An undated photo of cyanobacteria that formed in the Virgin River with shelves at the waterline including bulbous growths.

National Park Service

Zion National Park issues danger advisory over harmful algal bloom

By Carter Williams, | Posted - Mar. 25, 2021 at 11:33 a.m.

SPRINGDALE, Washington County — Zion National Park visitors are being asked to avoid any contact with the North Fork portion of the Virgin River "until further notice" due to a worsening toxic algae bloom.

Park officials on Tuesday said a danger advisory for the region was issued due to growing levels of cyanobacteria. The danger advisory applies to places within the park from the Zion National Park Visitor's Center northward, according to the Utah Division of Water Quality. Park officials said that includes The Narrows.

Algal blooms are harmful because they can produce cyanobacteria and cyanotoxins, which can cause rash, salivation, drowsiness, tingling, burning, numbness, pain, incoherent speech, seizures, vomiting and diarrhea. It's also potentially fatal in humans, pets and livestock.

"Even very small pieces of the cyanobacterial growth may contain enough anatoxin-a to cause medical emergencies," park officials wrote. "These pieces of bacteria may be hard to see or even invisible."

Under the danger advisory, experts said children — who are "especially vulnerable" to cyanotoxins — should not be in contact with affected water bodies. They also advised that visitors do not submerge their heads in the water because the toxins can enter the body through the mouth, nose, eyes or any open wounds.

In addition, visitors are being asked to not drink the river water because there is no known recreational filtration system that could effectively clear the cyanotoxin from the water. Park officials said some permitted activities will be allowed to continue, including technical canyoneering.

Pets should also be kept away from the water.

"Dogs must be kept on a leash. If pets get into the river, remove them from the water immediately, rinse off their fur thoroughly, and monitor for symptoms of toxin poisoning," officials with the Utah Division of Water Quality wrote in an alert Wednesday. "A dog can die in as little as 15 minutes from anatoxin-a poisoning."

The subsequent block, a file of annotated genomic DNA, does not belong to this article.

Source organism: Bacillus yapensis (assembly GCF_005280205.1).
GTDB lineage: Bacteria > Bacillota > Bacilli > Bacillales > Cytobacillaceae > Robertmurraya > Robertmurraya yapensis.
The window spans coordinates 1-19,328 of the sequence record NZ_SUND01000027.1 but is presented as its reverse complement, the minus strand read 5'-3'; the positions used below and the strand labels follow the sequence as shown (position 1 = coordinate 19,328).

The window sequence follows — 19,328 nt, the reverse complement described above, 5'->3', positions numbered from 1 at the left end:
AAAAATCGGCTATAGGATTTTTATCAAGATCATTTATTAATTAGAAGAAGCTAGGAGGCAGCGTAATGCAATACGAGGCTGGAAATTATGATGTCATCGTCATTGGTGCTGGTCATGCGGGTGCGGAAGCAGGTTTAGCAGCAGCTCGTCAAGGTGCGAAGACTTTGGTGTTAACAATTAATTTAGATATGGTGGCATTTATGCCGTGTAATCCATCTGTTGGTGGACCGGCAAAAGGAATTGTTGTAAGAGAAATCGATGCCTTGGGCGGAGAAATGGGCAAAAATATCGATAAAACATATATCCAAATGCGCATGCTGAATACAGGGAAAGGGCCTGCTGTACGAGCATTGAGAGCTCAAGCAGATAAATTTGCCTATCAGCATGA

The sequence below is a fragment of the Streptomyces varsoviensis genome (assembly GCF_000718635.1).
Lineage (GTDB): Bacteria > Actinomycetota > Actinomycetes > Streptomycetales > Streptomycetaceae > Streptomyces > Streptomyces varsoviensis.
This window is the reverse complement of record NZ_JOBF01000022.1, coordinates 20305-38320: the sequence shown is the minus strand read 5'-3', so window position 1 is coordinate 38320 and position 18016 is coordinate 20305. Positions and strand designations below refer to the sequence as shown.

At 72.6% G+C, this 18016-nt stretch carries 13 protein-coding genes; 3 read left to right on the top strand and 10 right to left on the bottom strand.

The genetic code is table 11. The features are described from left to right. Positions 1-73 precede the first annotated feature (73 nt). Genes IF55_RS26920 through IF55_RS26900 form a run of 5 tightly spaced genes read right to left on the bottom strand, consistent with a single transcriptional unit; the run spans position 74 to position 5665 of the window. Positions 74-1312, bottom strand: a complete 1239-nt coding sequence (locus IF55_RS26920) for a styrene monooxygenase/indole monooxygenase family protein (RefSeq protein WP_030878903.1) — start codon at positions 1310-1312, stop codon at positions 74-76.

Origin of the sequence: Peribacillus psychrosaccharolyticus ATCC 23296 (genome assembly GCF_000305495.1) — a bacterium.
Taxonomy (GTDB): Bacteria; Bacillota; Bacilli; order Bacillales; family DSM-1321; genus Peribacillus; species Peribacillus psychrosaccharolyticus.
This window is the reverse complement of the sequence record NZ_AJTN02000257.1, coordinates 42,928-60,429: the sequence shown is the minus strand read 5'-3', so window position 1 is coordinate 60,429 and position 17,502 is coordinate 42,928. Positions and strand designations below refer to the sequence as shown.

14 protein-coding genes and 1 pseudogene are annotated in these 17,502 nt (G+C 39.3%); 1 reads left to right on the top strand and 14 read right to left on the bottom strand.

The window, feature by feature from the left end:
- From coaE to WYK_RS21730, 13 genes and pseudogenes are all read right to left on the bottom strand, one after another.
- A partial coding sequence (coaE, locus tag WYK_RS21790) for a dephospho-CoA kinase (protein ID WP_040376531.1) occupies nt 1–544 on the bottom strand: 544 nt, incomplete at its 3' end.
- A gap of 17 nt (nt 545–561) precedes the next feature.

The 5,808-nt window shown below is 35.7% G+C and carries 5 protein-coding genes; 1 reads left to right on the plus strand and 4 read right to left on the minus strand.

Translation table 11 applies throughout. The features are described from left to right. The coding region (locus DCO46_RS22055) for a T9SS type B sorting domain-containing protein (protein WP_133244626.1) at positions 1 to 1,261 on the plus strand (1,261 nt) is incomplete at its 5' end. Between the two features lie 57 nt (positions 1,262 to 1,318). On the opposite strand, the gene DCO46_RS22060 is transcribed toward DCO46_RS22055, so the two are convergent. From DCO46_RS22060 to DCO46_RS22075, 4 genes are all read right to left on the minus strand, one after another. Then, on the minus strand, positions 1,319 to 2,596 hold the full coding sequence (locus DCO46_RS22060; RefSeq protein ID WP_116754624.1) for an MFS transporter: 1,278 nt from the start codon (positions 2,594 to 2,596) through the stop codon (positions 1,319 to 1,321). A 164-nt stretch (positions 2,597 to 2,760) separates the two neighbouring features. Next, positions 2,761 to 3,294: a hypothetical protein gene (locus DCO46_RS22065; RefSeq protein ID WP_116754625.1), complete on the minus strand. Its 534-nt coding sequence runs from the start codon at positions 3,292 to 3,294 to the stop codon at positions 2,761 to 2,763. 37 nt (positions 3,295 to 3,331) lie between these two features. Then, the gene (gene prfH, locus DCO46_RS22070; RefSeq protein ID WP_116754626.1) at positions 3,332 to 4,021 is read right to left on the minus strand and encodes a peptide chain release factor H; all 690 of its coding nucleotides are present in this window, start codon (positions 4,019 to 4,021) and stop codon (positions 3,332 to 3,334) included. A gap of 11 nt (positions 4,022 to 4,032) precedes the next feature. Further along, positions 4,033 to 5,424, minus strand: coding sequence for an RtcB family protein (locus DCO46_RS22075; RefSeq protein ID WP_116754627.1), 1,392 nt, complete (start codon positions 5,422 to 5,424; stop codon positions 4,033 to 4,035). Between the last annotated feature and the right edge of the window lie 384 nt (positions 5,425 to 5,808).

Park staff first started monitoring for cyanobacteria last year after a pet died from the toxic algae. They looked for cyanobacteria and cyanotoxins at three major tributaries of the Virgin River: North Fork, North Creek and La Verkin Creek.

All three had low levels of cyanobacteria at the time but that changed in the North Fork area this month.

"Detected toxin concentrations have increased in the North Fork of the Virgin River to a level that poses a risk to recreators," park officials wrote. "Visitors are encouraged to avoid all contact with the water until further notice."

A warning advisory was also issued for North Creek and a health watch was issued for La Verkin Creek, according to park officials. While levels of cyanobacteria weren't as high, some of the recommendations were similar to the North Fork.

"Visitors should avoid primary contact (i.e. swimming or submerging your head) with water in North Creek and La Verkin Creek," they wrote. "Visitors should not filter drinking water from any streams in the park until further notice."

Park officials added that the cyanobacteria colonies may appear red, yellow, tan, green, brown, or black in color. They urged anyone with concerns about anatoxin-a poisoning to call the Utah Poison Control Center at 800-222-1222 and 911 in the case of a medical emergency.

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